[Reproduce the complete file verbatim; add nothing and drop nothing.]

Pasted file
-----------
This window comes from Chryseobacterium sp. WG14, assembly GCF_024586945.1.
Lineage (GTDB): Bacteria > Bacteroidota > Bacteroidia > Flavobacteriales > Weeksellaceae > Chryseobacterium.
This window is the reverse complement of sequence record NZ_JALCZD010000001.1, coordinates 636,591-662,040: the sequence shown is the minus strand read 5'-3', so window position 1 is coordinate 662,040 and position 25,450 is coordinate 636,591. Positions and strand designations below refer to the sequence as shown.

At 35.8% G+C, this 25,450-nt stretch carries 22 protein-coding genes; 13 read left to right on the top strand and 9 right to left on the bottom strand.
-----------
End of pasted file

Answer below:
This window comes from Chryseobacterium sp. WG14, assembly GCF_024586945.1.
Lineage (GTDB): Bacteria > Bacteroidota > Bacteroidia > Flavobacteriales > Weeksellaceae > Chryseobacterium.
This window is the reverse complement of sequence record NZ_JALCZD010000001.1, coordinates 636,591-662,040: the sequence shown is the minus strand read 5'-3', so window position 1 is coordinate 662,040 and position 25,450 is coordinate 636,591. Positions and strand designations below refer to the sequence as shown.

At 35.8% G+C, this 25,450-nt stretch carries 22 protein-coding genes; 13 read left to right on the top strand and 9 right to left on the bottom strand.